Terry Pratchett, Guards! Guards!, Men at Arms, Feet of Clay, and Jingo. Rereads. One of my questions, as I barrel towards my favorite Watch book and in fact my favorite adult Pratchett novel (Night Watch) is where people have to start to get the full effect of Night Watch. So far I have kept thinking that each succeeding volume would actually be fine as a place to start. Lois said that she thought you had to start with Vimes in the gutter to get his full arc, but Vimes in the gutter is fully implied by Vimes as he exists in each later book–you can see the trail it left–and Guards! Guards! is not deep stuff. It’s fun–it’s just not deep. Vimes is a cardboard cutout of a drunk copper–this is even more clear to me now that I’ve spent the last decade watching quantities of cop shows. And Lady Sybil is practically Honoria Glossop. (For the record, of all the toffs in those books, I expect I’d get along fine with Honoria Glossop if I was socially thrown together with her–we could talk about dogs and, when I was steady enough, go for walks–whereas nobody else in Bertie Wooster’s social circle would be worth talking to for more than five minutes. Well, possibly Gussie on the topic of newts. And Barmy for that whole [college friend’s name redacted] experience of never having any notion what was going to come out of his mouth next. I DIGRESS BOY HOWDY.) My point being: the characters add depth as the series rolls along, but not linearly with each paragraph. Yes. I think that’s what I was trying to say. But: I had forgotten how much “fantasies about countries dealing with not having a king any more but not really being over the concept” Guards! Guards! was, and in fact the other two directly after it too, so that was interesting.

Delia Sherman, Young Woman in a Garden. Lovely stories, just lovely. Most of them explicitly historical fantasy, variety of voices and settings. Did not skip a one. Recommended.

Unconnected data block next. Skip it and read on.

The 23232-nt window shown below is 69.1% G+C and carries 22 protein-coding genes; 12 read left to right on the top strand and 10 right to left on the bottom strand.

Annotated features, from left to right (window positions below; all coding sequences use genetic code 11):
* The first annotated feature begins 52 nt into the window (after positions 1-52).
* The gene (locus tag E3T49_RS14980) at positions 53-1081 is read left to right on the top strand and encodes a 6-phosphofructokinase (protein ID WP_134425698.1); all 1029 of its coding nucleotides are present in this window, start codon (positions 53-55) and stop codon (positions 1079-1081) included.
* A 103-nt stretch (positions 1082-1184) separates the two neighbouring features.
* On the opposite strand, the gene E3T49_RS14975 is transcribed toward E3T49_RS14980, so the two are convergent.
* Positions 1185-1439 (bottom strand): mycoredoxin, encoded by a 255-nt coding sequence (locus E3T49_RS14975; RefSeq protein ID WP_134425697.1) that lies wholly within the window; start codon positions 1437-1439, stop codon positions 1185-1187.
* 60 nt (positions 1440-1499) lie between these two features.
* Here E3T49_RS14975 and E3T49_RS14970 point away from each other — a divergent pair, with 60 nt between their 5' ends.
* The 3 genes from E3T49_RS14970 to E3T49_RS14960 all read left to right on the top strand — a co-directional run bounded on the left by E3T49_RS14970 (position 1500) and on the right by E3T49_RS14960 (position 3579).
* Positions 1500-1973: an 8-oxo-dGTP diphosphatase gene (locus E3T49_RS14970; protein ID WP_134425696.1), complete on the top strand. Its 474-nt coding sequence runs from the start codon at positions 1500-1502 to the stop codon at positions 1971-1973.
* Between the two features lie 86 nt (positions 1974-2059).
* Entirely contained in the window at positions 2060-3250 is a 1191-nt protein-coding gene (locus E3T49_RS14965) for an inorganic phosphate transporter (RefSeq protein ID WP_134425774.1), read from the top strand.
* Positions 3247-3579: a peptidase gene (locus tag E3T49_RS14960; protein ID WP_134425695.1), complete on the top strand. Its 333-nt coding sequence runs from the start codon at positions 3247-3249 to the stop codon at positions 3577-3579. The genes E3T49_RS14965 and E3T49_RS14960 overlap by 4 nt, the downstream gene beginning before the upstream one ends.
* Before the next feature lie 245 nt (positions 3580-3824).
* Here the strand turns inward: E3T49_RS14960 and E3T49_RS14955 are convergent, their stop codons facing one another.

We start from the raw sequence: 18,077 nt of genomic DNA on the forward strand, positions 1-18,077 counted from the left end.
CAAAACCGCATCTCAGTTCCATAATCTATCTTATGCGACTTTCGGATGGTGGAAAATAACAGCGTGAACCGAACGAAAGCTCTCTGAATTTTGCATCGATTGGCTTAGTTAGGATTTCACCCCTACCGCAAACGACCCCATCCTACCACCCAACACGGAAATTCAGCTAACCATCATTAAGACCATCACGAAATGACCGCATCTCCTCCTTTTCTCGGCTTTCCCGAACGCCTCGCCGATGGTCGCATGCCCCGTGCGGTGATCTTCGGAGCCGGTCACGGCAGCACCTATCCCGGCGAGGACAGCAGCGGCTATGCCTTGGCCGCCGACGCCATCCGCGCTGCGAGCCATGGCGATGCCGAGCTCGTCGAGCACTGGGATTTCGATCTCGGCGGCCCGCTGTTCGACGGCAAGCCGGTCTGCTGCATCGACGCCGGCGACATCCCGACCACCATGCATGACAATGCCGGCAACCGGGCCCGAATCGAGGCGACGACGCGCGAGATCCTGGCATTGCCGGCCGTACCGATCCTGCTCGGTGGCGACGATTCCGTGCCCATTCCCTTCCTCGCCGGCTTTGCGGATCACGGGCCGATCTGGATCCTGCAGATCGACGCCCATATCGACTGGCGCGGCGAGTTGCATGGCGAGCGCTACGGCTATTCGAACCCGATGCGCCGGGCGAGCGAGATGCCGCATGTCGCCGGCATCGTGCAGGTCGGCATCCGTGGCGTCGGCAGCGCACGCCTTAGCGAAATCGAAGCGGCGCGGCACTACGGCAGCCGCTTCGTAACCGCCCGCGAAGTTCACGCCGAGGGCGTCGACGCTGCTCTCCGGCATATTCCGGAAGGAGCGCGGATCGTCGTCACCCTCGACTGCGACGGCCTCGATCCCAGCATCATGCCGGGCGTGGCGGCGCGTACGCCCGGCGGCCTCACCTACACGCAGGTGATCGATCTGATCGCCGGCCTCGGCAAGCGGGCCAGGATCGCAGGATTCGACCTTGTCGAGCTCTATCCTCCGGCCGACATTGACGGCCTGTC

Delia Sherman and Ellen Kushner, The Fall of the Kings. Reread. Remember what I said above, about every Kushner fan having their Riverside book? This is mine. It goes with The Beggar Queen and the early Watch books in the “fantasies about countries dealing with not having a king any more but not really being over the concept” category, and it goes with Tam Lin and Caroline’s “of Magics” books (below) in the “academia fantasies” category. But I don’t love it for its categories, I love it for its lush precision. (Okay, I’m a sucker for its categories too.)

Caroline Stevermer, A Scholar of Magics. Reread. I want more fantasy inspired by this general era: the time when motor-cars were new and no one had fought a world war (but they might be thinking of it), basically. I chose this rather than the one before it because I hadn’t read it in awhile and had reread A College of Magics not long ago, and they’re very different for being so related to each other. Visiting scholar experience vs. undergraduate. Both with some cool world magic. Recommended.

Karina Sumner-Smith, Radiant. Lots of chewy interesting stuff in this, and it was also good fun to read. There is a minor plot element that…I don’t want to spoiler it, but there is a very small plot element that looks a lot like a trope I hate. But there is plenty of room for Karina to develop it in later books to have its own depth/complexity, so I was satisfied with that part. Also with the towers and the magic currency ideas. Next one went on my list right away.

Jo Walton, Farthing. Reread. This is almost the perfect inverse of the structure of Pratchett’s Vimes novels, which there is no reason to notice unless you’re reading them right next to each other, which I was, so. I have read more of the influences on this book since last time I read it, which only makes it better. Also, Jo is one of the best out there at actually managing theory of mind: that is, keeping it feeling reasonable when you know something and not all the POV characters do. Very hard in an ordinary mystery. Even harder with two very different POVs.

Originally published at Novel Gazing Redux